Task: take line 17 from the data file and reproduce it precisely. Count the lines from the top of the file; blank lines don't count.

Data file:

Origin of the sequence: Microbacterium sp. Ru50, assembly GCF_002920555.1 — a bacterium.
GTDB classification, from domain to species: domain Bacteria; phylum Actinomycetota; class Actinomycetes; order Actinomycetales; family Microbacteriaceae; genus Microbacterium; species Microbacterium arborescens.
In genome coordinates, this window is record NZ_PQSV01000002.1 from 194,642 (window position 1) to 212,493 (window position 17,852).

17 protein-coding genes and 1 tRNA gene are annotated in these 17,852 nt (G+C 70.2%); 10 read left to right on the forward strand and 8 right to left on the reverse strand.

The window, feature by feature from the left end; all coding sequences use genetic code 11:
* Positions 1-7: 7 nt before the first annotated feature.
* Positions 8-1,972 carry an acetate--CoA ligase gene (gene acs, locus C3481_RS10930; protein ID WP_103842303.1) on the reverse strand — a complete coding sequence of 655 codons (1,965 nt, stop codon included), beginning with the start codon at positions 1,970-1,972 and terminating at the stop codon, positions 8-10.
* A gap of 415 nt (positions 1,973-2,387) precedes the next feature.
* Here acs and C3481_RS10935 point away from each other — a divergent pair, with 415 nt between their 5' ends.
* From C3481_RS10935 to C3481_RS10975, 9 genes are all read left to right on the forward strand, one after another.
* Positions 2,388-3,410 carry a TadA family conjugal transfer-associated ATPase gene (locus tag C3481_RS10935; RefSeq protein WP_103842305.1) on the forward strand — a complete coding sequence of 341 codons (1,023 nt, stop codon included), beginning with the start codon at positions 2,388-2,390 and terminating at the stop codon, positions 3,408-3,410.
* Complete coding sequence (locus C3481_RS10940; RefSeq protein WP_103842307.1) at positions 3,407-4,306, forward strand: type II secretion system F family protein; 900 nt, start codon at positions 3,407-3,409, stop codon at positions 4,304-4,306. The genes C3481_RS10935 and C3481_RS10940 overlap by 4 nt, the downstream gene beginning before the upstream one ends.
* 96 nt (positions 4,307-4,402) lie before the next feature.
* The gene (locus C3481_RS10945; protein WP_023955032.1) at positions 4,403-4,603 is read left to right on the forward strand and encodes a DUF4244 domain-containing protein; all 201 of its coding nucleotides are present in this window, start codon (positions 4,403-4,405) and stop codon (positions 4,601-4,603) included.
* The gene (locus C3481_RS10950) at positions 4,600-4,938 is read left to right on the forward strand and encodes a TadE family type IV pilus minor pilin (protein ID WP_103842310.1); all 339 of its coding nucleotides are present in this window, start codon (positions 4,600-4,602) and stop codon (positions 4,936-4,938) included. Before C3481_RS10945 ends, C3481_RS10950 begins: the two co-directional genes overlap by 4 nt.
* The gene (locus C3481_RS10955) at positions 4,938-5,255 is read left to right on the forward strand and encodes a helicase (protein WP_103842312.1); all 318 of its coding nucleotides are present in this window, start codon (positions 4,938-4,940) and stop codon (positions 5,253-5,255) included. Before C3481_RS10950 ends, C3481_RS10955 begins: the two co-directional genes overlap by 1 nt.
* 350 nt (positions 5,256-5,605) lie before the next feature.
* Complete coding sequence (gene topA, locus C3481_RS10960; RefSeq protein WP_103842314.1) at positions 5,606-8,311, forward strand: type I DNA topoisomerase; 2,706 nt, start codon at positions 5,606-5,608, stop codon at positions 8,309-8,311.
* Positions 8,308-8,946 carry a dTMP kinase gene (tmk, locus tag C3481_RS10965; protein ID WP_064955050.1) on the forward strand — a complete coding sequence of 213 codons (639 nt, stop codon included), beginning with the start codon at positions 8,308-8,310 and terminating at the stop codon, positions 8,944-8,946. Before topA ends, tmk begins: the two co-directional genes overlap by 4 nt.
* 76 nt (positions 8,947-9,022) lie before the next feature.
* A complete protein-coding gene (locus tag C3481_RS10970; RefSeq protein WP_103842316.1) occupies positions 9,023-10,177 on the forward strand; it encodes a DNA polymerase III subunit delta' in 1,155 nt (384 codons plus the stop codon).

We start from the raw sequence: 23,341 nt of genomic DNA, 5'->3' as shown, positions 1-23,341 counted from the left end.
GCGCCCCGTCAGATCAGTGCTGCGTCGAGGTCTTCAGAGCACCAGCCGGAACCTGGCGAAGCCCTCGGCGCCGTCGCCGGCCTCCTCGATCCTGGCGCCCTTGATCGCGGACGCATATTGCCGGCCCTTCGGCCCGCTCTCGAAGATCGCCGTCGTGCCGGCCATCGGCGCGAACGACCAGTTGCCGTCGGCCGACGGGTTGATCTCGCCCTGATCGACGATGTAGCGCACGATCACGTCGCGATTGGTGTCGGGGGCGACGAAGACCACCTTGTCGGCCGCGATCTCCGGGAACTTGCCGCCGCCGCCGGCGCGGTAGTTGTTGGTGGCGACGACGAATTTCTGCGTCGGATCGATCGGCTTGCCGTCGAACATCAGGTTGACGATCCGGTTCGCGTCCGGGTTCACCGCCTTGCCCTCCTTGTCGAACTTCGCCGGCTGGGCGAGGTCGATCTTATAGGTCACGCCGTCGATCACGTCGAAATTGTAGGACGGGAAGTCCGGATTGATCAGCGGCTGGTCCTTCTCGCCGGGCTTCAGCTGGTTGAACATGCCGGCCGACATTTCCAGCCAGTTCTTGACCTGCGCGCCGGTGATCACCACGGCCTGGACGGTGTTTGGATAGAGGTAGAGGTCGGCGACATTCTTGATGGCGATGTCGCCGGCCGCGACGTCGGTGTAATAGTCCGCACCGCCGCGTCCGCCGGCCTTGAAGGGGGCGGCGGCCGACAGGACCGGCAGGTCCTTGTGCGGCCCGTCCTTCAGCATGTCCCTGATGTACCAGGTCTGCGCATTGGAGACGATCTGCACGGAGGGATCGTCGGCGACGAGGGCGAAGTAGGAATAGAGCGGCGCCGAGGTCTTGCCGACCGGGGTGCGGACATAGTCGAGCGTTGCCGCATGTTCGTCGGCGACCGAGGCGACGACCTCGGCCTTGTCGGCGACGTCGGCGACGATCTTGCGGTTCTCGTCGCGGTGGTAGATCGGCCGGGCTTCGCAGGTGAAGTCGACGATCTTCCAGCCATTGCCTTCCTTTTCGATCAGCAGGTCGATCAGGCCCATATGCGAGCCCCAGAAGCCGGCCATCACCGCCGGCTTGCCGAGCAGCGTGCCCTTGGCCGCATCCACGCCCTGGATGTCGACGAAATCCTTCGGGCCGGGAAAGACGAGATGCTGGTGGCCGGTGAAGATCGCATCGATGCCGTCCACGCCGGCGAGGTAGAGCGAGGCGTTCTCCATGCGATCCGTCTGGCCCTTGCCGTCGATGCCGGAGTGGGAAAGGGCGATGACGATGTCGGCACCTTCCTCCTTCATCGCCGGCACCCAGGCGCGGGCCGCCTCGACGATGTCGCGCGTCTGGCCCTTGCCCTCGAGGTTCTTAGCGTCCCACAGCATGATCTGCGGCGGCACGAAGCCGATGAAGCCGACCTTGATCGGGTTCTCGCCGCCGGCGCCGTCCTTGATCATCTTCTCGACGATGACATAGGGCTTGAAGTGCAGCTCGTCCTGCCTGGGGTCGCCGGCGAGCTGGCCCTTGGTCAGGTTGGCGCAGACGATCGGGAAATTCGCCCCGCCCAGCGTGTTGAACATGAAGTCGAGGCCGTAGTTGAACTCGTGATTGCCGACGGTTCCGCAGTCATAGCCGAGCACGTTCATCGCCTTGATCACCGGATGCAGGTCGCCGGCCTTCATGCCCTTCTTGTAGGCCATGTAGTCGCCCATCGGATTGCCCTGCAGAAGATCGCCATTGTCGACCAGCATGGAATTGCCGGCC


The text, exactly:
* 350 nt (positions 5,256-5,605) lie before the next feature.